Sermons were also delivered on various public occasions, such as Days of Thanksgiving or Fasting and the election of officers of the local militia. They were often printed as political pamphlets, as pastors in the 17th and 18th centuries delivered dissertations on civil government. “The annual ‘Election Sermon’—a perpetual memorial that continued down through the generations from century to century—still bears witness [1860] that our forefathers ever began their civil year and its responsibilities with an appeal to Heaven, and recognized Christian morality as the only basis of good laws.”[3]

The years 1740 to 1790 marked an age of “mighty men of God!”—an era of remarkable patriot-preachers who, by their faithful preaching and their righteous lifestyle, laid the foundation for the American Revolution and the founding of the new Republic. “To the Puritan pulpit we owe the force that won our independence.”[4] England’s King George III referred to the Revolution as the “Parson’s Rebellion.”

George Bancroft, 19th century statesman and historian wrote, “the Revolution of 1776, so far as it was affected by religion, was a Presbyterian measure. It was the natural John Witherspoon was instrumental in the American Revolutionoutgrowth of the principles which the Presbyterianism of the Old World planted in her sons in the New World—the English Puritans, the Scottish Covenanters, the French Huguenots, the Dutch Calvinists, and the Presbyterians of Ulster [Ireland]. … The American Revolution was but the application of the principles of the Reformation to civil government.”[5]

Presbyterian Scotsman, Dr. John Witherspoon, was president of the College of New Jersey (now Princeton University) and was especially prominent in the independence movement. His influence as a pastor/educator was enormous. One crown official in the colonies wrote back to England that the labors of such clergymen as John Witherspoon so influenced the shape of the conflict that it had very much become a religious war. Witherspoon tutored James Madison, architect of the Constitution and U.S. President, Vice-President Aaron Burr, nine cabinet officers, 21 U.S. Senators, 39 Congressmen, three Supreme Court justices, 12 state governors, and numerous ministers, lawyers, judges, and other public officials. Five of the 55 members of the Constitutional Convention were his students. He nurtured a whole generation of statesmen with the Scriptures and the Covenanter’s view of civil government. He was elected as a delegate from New Jersey to the Continental Congress and served for five years. He was the only clergyman to sign the Declaration of Independence, and during his period in Congress he served on over 120 committees. “One realizes after seeing the character of these men why it is said that the colonists treated them with the kind of reverential regard that they refused to give kings and Anglican bishops.”[6]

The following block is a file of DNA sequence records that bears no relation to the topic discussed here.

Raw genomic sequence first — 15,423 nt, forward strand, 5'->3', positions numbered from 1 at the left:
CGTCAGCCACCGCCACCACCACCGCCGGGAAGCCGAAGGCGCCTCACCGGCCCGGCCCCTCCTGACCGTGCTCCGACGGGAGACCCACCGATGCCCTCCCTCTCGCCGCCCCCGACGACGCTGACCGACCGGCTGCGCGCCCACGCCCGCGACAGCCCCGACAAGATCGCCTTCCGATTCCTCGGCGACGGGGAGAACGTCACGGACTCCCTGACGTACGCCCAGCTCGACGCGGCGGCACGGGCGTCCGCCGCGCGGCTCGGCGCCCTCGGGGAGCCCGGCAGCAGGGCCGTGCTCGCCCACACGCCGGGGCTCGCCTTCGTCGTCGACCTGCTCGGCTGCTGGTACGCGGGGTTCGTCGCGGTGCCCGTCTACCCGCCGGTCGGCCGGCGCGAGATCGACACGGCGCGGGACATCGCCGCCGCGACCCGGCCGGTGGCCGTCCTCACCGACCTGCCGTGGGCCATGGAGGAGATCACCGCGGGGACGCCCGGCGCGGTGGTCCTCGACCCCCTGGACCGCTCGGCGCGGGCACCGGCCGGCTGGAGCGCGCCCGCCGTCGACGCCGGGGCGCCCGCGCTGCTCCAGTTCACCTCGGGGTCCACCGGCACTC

The true alliance between politics and religion is the lesson that was inculcated by the colonial clergy. “The pulpit of the Revolution is the voice of the Founding Fathers of the Republic, enforced by their example. They invoked God in their civil assemblies, called upon their chosen teachers of religion for counsel from the Bible, and recognized its precepts as the law of public conduct.”[7] They prepared the new nation for the struggle for liberty with the Word of God and a deep trust in Him in their hearts. This was the colonials’ source of moral energy.

The results of colonial education are most impressive. America’s educational institutions—family, church, and school—produced generations of articulate, Christian men and women who could discourse on complex issues of self- and civil government. Samuel Adams, colonial patriot and father of the American Revolution, summarized the ideal of American colonial education: “To develop a wise and virtuous man, fit to be trusted with the liberty of his country.”[8]

– Elizabeth Youmans

[1] Carson, C. (1960). The American Tradition. The Foundation for Economic Education, Inc.

[2] Christian History Magazine, Issue 50: Christianity and the American Revolution

[3] Hall, V. (1976). Christian History of the American Revolution. Foundation for American Christian Education.

[4]  Thornton, J. W. (1860). The Pulpit of the American Revolution. Reprinted by Bibliobazaar (2008). Preface.

[5]  Bancroft, G. (1875). History of the United States of America from the Discovery of the Continent, Vol. X. Little, Brown and Co., p. 310.

[6]  Adams, J. L. (1989) Yankee Doodle Went to Church: The Righteous Revolution. F.H. Revell.

[7]  Thornton, J. W. (1860). The Pulpit of the American Revolution. Reprinted by Bibliobazaar (2008), Preface.

[8]  Speech delivered in Boston, October 4, 1790.

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Dr. Elizabeth Youmans is founder and director of Chrysalis International. With 30 years of pioneering experience in Word-centered education at the local and national level, she now imparts the vision for educational reform internationally by laying teaching and learning on the foundation of Christ and His Word. In 2002 she launched the AMO curriculum, a program designed to help children in impoverished communities to flourish, and become servant leaders in their communities. Elizabeth is the mother of four grown children and grandmother of eight grandchildren.